9. The subsystem of claim 8, further comprising a bit map corresponding to said first set, said bit map indicating whether said first set has been accessed by said CPU more recently than said second set.
10. The subsystem of claim 9, wherein said bit map receives as input from said CPU a second plurality of bits which uniquely identify a third set of said set array, and outputs a most recently used set bit indicating whether said first set or said second set is the most recently used set.
11. A cache memory subsystem for use in a computer system, said computer system having a central processing unit (CPU), said cache memory subsystem comprising:
a data array having a plurality of elements;
a set array including,
a plurality of sets, wherein each set of said plurality of sets corresponds to a single element of said data array, a first set including a first tag field and a first state field, and a second set including a second tag field and a second state field;
a most recently used set (MRU) indicator corresponding to said first set indicating whether said first set has been accessed by said CPU more recently than said second set, wherein said MRU indicator is a bit map; and
an exclusive-or gate, wherein said bit map receives as input from said CPU a second plurality of bits, said second plurality of bits being all bits of a third plurality of bits except the most significant bit of said third plurality of bits, wherein said third plurality of bits uniquely identifies a third set of said set array and said bit map outputs a single bit, said single bit and said most significant bit being input to said exclusive-or gate, said exclusive-or gate outputting a MRU bit indicating whether said first set or said second set is the most recently used set.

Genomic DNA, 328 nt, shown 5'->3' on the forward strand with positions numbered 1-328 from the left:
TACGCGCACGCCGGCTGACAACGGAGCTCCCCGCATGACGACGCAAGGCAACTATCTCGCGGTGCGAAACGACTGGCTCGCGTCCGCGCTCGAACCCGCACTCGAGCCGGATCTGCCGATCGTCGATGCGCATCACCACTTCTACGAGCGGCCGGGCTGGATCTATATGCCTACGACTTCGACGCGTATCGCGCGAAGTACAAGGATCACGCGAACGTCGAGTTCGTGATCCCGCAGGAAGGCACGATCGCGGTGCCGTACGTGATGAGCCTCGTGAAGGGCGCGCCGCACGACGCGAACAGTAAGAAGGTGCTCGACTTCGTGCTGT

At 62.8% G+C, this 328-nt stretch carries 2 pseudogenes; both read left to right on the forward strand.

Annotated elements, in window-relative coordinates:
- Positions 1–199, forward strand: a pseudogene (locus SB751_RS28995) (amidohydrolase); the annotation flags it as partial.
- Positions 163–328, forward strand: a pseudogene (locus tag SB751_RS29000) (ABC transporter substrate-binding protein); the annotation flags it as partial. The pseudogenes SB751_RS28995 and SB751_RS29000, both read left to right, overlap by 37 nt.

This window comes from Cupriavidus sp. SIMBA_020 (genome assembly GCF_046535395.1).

12. The subsystem of claim 8, wherein said first state field and said second state field are each in one of three possible states, said three possible states being a direct state, a borrowed state, and a paired state.
13. The subsystem of claim 9, wherein said MRU indicator initially indicates said first set is most recently used and is modified to indicate said second set is most recently used in response to a request to said cache memory subsystem from said CPU when said first state field is in a paired state.
14. The subsystem of claim 9, wherein said MRU indicator initially indicates said first set is most recently used and is modified to indicate said second set is most recently used in response to a request to said cache memory subsystem when said first state field is in a direct state and said request is not located in said first set.
15. The subsystem of claim 9, wherein said MRU indicator and said CPU are included in the same integrated circuit package.
16. The subsystem of claim 15, wherein said first state field and said second state field are included in said integrated circuit package.
17. A cache memory subsystem for use in a computer system, said computer system having a central processing unit (CPU), said cache memory subsystem comprising:
a data array having a plurality of elements;
a set array including,
a plurality of sets, wherein each set of said plurality of sets corresponds to a single element of said data array, a first set including a first tag field and a first state field, and a second set including a second tag field and a second state field; and
a swap control unit for swapping a first cache line and a second cache line, said swapping including placing a first cache line initially located in a first element of said data array into a second element of said data array, and placing a second cache line initially located in said second element into said first element.
18. The subsystem of claim 17, wherein said first state field and said second state field are each in one of three possible states, said three possible states being a direct state, a borrowed state, and a paired state.
19. The subsystem of claim 18, wherein said swap control unit performs said swapping in response to a request to said cache memory subsystem from said CPU when said first state field is in said paired state.